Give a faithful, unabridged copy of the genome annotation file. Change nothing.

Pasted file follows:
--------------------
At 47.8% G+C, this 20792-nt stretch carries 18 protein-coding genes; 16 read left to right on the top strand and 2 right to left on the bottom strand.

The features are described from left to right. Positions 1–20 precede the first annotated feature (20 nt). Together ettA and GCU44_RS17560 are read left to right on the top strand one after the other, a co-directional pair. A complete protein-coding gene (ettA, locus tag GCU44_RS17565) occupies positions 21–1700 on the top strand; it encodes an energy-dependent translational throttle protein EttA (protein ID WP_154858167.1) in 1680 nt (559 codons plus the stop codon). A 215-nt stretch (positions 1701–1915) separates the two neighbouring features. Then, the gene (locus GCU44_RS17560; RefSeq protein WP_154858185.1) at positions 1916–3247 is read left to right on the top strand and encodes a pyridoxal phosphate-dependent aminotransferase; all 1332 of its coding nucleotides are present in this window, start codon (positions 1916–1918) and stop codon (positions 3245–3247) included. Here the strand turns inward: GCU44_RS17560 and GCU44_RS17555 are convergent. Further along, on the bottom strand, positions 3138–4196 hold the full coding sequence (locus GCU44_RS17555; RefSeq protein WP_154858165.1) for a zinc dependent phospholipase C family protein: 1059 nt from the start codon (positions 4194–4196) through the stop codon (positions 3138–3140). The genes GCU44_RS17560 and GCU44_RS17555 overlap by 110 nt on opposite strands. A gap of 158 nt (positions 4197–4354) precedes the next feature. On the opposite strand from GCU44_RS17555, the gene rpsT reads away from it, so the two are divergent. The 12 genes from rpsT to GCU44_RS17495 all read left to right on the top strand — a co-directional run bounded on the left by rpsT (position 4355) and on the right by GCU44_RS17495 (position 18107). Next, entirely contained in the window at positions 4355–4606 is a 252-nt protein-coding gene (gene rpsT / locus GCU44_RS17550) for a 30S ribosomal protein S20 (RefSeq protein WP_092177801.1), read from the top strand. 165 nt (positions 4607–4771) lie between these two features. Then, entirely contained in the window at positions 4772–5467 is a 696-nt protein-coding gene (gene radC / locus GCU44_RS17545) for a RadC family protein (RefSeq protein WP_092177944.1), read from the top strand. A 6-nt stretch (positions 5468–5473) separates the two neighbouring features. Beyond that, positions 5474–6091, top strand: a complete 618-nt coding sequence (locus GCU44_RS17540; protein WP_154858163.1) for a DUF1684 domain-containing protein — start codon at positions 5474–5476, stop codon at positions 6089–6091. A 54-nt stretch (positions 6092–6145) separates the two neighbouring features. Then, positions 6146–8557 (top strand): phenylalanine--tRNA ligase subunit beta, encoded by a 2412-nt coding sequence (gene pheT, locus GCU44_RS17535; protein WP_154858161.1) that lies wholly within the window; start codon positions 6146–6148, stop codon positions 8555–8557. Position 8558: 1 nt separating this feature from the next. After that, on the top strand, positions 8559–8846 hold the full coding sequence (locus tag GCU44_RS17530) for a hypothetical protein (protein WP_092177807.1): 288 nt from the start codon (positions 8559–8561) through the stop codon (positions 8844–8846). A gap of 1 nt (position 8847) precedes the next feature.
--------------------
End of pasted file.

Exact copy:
At 47.8% G+C, this 20792-nt stretch carries 18 protein-coding genes; 16 read left to right on the top strand and 2 right to left on the bottom strand.

The features are described from left to right. Positions 1–20 precede the first annotated feature (20 nt). Together ettA and GCU44_RS17560 are read left to right on the top strand one after the other, a co-directional pair. A complete protein-coding gene (ettA, locus tag GCU44_RS17565) occupies positions 21–1700 on the top strand; it encodes an energy-dependent translational throttle protein EttA (protein ID WP_154858167.1) in 1680 nt (559 codons plus the stop codon). A 215-nt stretch (positions 1701–1915) separates the two neighbouring features. Then, the gene (locus GCU44_RS17560; RefSeq protein WP_154858185.1) at positions 1916–3247 is read left to right on the top strand and encodes a pyridoxal phosphate-dependent aminotransferase; all 1332 of its coding nucleotides are present in this window, start codon (positions 1916–1918) and stop codon (positions 3245–3247) included. Here the strand turns inward: GCU44_RS17560 and GCU44_RS17555 are convergent. Further along, on the bottom strand, positions 3138–4196 hold the full coding sequence (locus GCU44_RS17555; RefSeq protein WP_154858165.1) for a zinc dependent phospholipase C family protein: 1059 nt from the start codon (positions 4194–4196) through the stop codon (positions 3138–3140). The genes GCU44_RS17560 and GCU44_RS17555 overlap by 110 nt on opposite strands. A gap of 158 nt (positions 4197–4354) precedes the next feature. On the opposite strand from GCU44_RS17555, the gene rpsT reads away from it, so the two are divergent. The 12 genes from rpsT to GCU44_RS17495 all read left to right on the top strand — a co-directional run bounded on the left by rpsT (position 4355) and on the right by GCU44_RS17495 (position 18107). Next, entirely contained in the window at positions 4355–4606 is a 252-nt protein-coding gene (gene rpsT / locus GCU44_RS17550) for a 30S ribosomal protein S20 (RefSeq protein WP_092177801.1), read from the top strand. 165 nt (positions 4607–4771) lie between these two features. Then, entirely contained in the window at positions 4772–5467 is a 696-nt protein-coding gene (gene radC / locus GCU44_RS17545) for a RadC family protein (RefSeq protein WP_092177944.1), read from the top strand. A 6-nt stretch (positions 5468–5473) separates the two neighbouring features. Beyond that, positions 5474–6091, top strand: a complete 618-nt coding sequence (locus GCU44_RS17540; protein WP_154858163.1) for a DUF1684 domain-containing protein — start codon at positions 5474–5476, stop codon at positions 6089–6091. A 54-nt stretch (positions 6092–6145) separates the two neighbouring features. Then, positions 6146–8557 (top strand): phenylalanine--tRNA ligase subunit beta, encoded by a 2412-nt coding sequence (gene pheT, locus GCU44_RS17535; protein WP_154858161.1) that lies wholly within the window; start codon positions 6146–6148, stop codon positions 8555–8557. Position 8558: 1 nt separating this feature from the next. After that, on the top strand, positions 8559–8846 hold the full coding sequence (locus tag GCU44_RS17530) for a hypothetical protein (protein WP_092177807.1): 288 nt from the start codon (positions 8559–8561) through the stop codon (positions 8844–8846). A gap of 1 nt (position 8847) precedes the next feature.